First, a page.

• Material: Aluminum, stainless steel, plastic 
  • Weight: 9.86 pounds 
  • Dimensions: 6.75” L x 13.5” W x 13.75” H

The Pros:

  • Versatile 
  • Easy to crank 
  • Attaches to table 
  • Sturdy

The Cons:

  • Expensive

What Others are Saying:

The Weston 2-in-1 Slicer and Cuber has a 4.6 rating on Amazon from more than 3,000 reviews. Additionally, The Spruce Eats said it was the best cuber.

Buy the Weston 2-in-1 Slicer and Cuber: 

5. Easiest to Use: OXO Good Grips Easy-Clean Bladed Meat Tenderizer

Credit: Amazon

It doesn’t get much easier to tenderize meat than when you do it with the OXO Good Grips Easy-Clean Bladed Meat Tenderizer. Similar to the Jaccard, it has 50 razor-sharp blades that perforate through the fibers of tough meat with ease to create little spaces for sauces and spices to marinate. The top has a non-slip grip with an ergonomic contoured shape that fits comfortably in your hand so you can tenderize a lot of meat without getting tired. Just place it on the meat and push down with your palm. 

Keep in mind that the tight spaces around the blades can make it tough to clean if you don’t rinse it out right away, but as long as it’s rinsed you can throw all the individual parts in the dishwasher. Because the blades are so sharp, the recessed toggle lock to keep them covered is a great feature.

The Specs:

  • Style: Needle 
  • Materials: Stainless steel, plastic 
  • Weight: 4 ounces 
  • Dimensions: 2” L x 3” W x 4.5” H

The Pros:

  • Razor-sharp blades 
  • Safety lock for blades 
  • Lightweight 
  • Non-slip grip

The Cons:

  • Hard to clean

What Others are Saying:

The OXO Good Grips Easy-Clean Bladed Meat Tenderizer has a 4.6 rating on Amazon from more than 1,000 reviews.

Buy the OXO Good Grips Easy-Clean Bladed Meat Tenderizer: 

More Meat Tenderizers to Consider

Norpro Grip-EZ Tenderizer and Pounder

Overall, the Norpro is priced right and it does the job. The handle is easy to hold and has a nice weight that pounds meat to uniform thickness. Its small size is great for maneuverability, storability, and control. It didn’t make the cut as one of Meggan’s favorites because she prefers a mallet for the most power. The Norpro Grip-EZ Tenderizer and Pounder is available at Amazon for $23.88.

Farberware Professional Dual-Sided Meat Tenderizer

The smooth plastic on the handle of this model by Farberware is comfortable to hold and offers great balance. Additionally, the heavy-duty case aluminum head is easy to clean but it’s recommended to wash it by hand. Each of the two sides perform well, but it’s not as much of a standout as Meggan’s OXO. The Farberware Professional Dual-Sided Meat Tenderizer is available at Amazon for $17.32.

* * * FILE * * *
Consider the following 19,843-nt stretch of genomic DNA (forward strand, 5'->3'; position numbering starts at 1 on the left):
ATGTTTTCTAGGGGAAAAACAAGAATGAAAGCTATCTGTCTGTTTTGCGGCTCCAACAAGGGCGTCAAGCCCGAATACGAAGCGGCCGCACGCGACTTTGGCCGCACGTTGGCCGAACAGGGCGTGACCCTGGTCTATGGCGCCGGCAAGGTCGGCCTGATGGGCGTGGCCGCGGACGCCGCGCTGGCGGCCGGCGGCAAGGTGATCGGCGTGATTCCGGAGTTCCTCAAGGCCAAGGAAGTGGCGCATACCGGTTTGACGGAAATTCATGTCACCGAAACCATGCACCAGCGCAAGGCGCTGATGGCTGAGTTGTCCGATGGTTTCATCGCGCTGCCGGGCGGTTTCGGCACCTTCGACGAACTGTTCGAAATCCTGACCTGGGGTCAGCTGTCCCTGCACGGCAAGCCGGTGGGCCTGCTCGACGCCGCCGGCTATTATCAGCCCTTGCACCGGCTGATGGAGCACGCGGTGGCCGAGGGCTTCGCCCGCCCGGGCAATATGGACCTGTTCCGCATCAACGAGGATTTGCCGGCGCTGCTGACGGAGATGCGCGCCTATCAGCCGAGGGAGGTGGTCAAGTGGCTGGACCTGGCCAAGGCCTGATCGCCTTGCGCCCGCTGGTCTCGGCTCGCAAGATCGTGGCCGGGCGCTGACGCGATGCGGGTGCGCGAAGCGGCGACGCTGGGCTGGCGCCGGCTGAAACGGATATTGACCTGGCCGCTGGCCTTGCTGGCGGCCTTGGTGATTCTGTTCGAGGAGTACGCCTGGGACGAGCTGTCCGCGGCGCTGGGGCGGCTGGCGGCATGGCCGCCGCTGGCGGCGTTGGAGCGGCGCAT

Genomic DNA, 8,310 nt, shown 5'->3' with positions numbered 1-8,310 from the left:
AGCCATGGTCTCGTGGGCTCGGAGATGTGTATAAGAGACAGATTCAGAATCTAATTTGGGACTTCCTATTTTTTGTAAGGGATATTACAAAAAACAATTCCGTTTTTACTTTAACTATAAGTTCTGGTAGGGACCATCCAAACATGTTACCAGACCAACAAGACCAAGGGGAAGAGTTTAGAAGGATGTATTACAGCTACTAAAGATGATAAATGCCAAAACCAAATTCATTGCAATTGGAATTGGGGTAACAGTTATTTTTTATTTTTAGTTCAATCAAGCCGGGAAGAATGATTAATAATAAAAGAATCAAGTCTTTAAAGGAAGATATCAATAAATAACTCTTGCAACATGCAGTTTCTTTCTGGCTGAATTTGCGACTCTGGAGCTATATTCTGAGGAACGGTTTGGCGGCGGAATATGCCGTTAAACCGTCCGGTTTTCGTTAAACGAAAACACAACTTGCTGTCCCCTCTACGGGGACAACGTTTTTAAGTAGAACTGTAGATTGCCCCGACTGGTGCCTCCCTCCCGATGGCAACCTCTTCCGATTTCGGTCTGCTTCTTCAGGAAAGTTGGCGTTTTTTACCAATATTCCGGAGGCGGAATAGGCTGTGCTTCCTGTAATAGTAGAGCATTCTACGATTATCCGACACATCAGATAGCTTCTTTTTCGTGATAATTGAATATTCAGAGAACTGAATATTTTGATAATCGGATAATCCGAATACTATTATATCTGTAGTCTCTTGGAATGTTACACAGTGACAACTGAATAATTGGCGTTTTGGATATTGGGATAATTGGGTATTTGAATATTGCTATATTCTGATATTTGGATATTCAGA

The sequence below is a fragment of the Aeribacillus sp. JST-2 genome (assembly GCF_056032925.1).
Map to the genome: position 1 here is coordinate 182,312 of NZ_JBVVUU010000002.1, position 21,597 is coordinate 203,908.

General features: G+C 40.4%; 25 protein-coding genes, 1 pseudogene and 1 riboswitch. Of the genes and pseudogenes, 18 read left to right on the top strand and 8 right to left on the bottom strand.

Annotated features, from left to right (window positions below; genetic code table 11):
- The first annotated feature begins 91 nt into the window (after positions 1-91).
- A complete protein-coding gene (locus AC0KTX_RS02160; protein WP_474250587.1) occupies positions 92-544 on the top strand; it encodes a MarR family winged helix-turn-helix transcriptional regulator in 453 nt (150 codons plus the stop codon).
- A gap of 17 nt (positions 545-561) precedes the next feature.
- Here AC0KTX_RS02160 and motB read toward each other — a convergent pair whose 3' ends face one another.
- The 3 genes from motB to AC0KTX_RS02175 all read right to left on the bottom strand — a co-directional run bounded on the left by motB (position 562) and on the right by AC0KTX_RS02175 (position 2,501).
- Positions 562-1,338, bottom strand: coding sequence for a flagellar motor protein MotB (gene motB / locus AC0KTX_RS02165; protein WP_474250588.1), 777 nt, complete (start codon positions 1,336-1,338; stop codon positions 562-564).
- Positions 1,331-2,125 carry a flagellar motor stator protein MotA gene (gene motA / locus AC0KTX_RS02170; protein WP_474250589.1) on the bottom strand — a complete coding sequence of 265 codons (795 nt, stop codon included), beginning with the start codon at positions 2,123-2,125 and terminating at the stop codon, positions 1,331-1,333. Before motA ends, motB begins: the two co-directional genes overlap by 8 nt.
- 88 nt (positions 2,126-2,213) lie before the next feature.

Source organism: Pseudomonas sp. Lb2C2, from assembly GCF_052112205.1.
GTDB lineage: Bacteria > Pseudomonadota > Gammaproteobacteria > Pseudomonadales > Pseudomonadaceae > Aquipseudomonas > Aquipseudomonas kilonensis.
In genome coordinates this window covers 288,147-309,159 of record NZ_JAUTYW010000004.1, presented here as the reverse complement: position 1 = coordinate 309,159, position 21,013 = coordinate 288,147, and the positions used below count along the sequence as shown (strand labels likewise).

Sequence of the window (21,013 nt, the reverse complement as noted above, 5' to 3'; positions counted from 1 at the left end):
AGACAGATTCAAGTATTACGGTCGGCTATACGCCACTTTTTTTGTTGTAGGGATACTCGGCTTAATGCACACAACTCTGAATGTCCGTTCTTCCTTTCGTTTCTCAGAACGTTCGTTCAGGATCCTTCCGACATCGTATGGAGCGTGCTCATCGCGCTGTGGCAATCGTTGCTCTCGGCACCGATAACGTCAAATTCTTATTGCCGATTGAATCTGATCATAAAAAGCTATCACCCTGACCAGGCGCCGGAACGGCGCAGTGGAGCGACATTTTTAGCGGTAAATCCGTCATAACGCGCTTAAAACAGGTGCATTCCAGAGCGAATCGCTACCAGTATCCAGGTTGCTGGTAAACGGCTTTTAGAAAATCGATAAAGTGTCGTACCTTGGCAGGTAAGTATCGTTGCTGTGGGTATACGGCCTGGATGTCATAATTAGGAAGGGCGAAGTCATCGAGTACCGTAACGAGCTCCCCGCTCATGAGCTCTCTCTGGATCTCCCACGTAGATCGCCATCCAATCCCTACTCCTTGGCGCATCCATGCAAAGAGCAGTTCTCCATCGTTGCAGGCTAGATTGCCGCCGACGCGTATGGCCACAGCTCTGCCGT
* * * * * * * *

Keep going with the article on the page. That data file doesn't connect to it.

Williams Sonoma Reversible Meat Tenderizer

The heavy-duty design of this tenderizer works more like a stamp than a hammer. One side flattens, and the other tenderizes. The handle is easy to hold, but there is no non-slip plastic, so it could get slippery to hold. It’s dishwasher-safe and easy to store. All Recipes named it the best overall, but Meggan thinks the less expensive options above perform just as well. The Williams Sonoma Reversible Meat Tenderizer is available at Williams Sonoma for $42.95.

Why You Can Trust Us

I’m Belle, an award-winning content creator and an adjunct professor who works in restaurant PR in the Midwest. Over the course of 20 years, I’ve held almost every position imaginable in various restaurants, including ownership of a Korean-concept hot dog cart (that was named after my dog’s teeth). My writing and on-camera work can be seen on the Better Homes & Gardens website. 

Pounding chicken cutlets thin under plastic wrap.
Credit: Culinary Hill

Meggan is a classically-trained chef, professional writer, and the Editor-in-Chief of Culinary Hill. She’s created hundreds of cocktails and other drinks, and she knows what tools make the job easier and more fun. 

To create this guide for the very best meat tenderizers out there, I worked with Meggan to hear which models she personally loves and to learn what qualities she would consider when picking out the best meat tenderizer. I then researched highly recommended models and read hundreds of online reviews to find the best options out there. We also compared different types of meat tenderizers side by side and rated them on ease of use, durability, ease of cleaning, and overall value to come up with our list.

Everything to Know Before Buying a Meat Tenderizer

Pounding pork cutlets thinly for schnitzel.
Credit: Culinary Hill

What to Consider Before Buying a Meat Tenderizer

Buying a meat tenderizer can greatly enhance your cooking experience by making tougher cuts of meat more tender and flavorful. The main consideration is the type of meat tenderizer you buy. There are three types of manual tenderizers: 

  • Mallet: A mallet is the most traditional tool most commonly found in kitchens. It has two sides for tenderizing: one side that is smooth and flattened and one with small, pyramid-shaped points that pounds and breaks apart the muscle fibers of the meat.
  • Needle: Needle meat tenderizers have a set of razor-sharp metal needles that puncture the meat. The needles tear apart the muscle tissue and make little pockets for seasonings, rubs, and marinades to soak into. Because of the pockets they create, needle meat tenderizers also reduce cooking time.
  • Blade: Blade tenderizers are similar to needle meat tenderizers because the piercing blades also tear through muscle and create pockets in the meat. The advantage of blade tenderizers is that they handle large, thick cuts of meat with more ease.